Regression with dummy variables
In many occasions we use categorical variables as explanatory variables. Since these are NOT
numerical variables, they have to be handled with the proper methodological care.
For some (unjustified) reasons such variables (i

STAT 309: MATHEMATICAL COMPUTATIONS I
FALL 2015
LECTURE 4
1. eigenvalue decomposition
recall our two fundamental problems:
Ax = b
and Ax = x
even if we are just interested to solve Ax = b and its variants, we will need to understand
eigenvalues and eige

STAT 309: MATHEMATICAL COMPUTATIONS I
FALL 2015
LECTURE 9
1. backsolve
backsolve refers to a simple, intuitive way of solving linear systems of the form Rx = y or
Lx = y where R is upper-triangular and L is lower-triangular
take Rx = y for illustration

STAT 309: MATHEMATICAL COMPUTATIONS I
FALL 2015
LECTURE 6
1. solving least squares problems
given A
Cmn
and b Cm , the least squares problem ask to find x Cn so that
kb Axk22
is minimized
note that x minimizes kb Axk22 iff it minimizes kb Axk2 , so whe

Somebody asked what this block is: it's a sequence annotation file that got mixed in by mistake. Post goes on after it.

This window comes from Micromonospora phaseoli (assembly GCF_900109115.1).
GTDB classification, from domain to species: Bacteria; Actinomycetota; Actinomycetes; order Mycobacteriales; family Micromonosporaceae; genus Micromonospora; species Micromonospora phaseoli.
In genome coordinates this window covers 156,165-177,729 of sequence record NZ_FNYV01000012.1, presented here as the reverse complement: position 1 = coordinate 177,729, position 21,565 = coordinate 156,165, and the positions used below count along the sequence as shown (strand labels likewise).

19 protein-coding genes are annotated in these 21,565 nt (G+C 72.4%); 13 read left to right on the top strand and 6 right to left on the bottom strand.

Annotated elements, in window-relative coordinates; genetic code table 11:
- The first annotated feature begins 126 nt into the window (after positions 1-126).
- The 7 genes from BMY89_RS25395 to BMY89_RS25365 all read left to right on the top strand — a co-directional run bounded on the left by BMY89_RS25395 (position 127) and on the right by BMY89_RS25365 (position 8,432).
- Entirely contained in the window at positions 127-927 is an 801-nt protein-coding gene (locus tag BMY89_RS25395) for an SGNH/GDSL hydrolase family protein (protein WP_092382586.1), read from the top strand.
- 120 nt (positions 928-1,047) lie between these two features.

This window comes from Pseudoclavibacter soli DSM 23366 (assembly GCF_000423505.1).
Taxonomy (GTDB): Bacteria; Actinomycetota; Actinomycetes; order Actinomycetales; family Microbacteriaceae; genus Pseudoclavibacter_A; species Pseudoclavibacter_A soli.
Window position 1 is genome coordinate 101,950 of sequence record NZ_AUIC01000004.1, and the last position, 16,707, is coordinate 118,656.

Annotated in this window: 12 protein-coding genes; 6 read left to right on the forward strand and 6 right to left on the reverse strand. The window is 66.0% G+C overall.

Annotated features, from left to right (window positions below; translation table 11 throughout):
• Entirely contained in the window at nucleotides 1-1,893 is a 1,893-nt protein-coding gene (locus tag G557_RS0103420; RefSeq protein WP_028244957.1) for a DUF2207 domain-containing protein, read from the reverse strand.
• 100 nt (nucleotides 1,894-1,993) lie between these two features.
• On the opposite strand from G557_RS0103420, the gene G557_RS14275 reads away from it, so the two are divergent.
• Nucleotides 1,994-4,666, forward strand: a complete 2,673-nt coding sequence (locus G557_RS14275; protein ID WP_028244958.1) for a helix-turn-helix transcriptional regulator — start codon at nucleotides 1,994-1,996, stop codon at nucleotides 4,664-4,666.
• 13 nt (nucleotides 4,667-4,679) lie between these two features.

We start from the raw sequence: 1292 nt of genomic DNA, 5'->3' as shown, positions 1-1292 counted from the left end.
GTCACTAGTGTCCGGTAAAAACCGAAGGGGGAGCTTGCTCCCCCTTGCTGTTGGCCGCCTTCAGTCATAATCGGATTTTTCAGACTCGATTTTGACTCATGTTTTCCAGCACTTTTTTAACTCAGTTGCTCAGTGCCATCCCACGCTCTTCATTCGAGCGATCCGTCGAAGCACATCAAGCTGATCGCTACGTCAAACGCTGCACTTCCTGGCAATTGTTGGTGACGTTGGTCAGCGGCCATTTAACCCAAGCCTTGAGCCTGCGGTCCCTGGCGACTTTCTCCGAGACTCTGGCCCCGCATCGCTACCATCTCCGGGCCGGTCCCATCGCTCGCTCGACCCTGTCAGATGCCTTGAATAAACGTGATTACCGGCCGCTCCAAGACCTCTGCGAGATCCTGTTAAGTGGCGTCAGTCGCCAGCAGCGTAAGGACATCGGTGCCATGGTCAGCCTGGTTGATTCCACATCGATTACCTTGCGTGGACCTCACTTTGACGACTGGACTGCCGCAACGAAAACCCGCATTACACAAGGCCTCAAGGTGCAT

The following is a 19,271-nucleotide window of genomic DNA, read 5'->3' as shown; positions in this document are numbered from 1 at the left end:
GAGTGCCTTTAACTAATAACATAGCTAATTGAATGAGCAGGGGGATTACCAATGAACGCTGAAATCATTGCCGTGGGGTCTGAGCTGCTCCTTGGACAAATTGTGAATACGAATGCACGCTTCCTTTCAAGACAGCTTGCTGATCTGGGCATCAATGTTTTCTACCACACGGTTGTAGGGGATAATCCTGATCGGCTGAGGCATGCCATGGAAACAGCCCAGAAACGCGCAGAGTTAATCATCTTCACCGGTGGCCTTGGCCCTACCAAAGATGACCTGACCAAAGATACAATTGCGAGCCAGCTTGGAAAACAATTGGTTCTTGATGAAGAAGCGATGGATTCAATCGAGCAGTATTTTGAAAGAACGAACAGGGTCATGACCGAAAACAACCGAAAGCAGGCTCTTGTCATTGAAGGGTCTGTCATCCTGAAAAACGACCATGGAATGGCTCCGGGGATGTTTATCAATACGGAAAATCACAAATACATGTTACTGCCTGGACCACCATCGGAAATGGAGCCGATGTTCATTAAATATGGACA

STAT 309: MATHEMATICAL COMPUTATIONS I
FALL 2015
LECTURE 3
1. errors
to a vector x are
three commonly used measures of the error in an approximation x
the absolute error
k
abs = kx x
the relative error
k
kx x
rel =
kxk
the point-wise error
x
i xi
ele

STAT 309: MATHEMATICAL COMPUTATIONS I
FALL 2015
LECTURE 12
1. orthogonalization using householder reflections
it is natural to ask whether we can introduce more zeros with each orthogonal rotation and
to that end, we examine Householder reflections
cons

STAT 309: MATHEMATICAL COMPUTATIONS I
FALL 2015
LECTURE 8
1. qr and complete orthogonal factorization
poor mans svd
can solve many problems on the svd list using either of these factorizations
but they are much cheaper to compute there are direct algor

STAT 309: MATHEMATICAL COMPUTATIONS I
FALL 2015
LECTURE 1
1. laundry list
web site: http:/www.stat.uchicago.edu/~lekheng/courses/309/
notes: http:/www.stat.uchicago.edu/~lekheng/courses/309/notes/
books: http:/www.stat.uchicago.edu/~lekheng/courses/309/bo

STAT 309: MATHEMATICAL COMPUTATIONS I
FALL 2015
LECTURE 17
1. Richardson method
unlike the splitting methods in the previous lecture, the iterative methods here do not
require splitting A into a sum of two matrices but they are a bit like sor in that the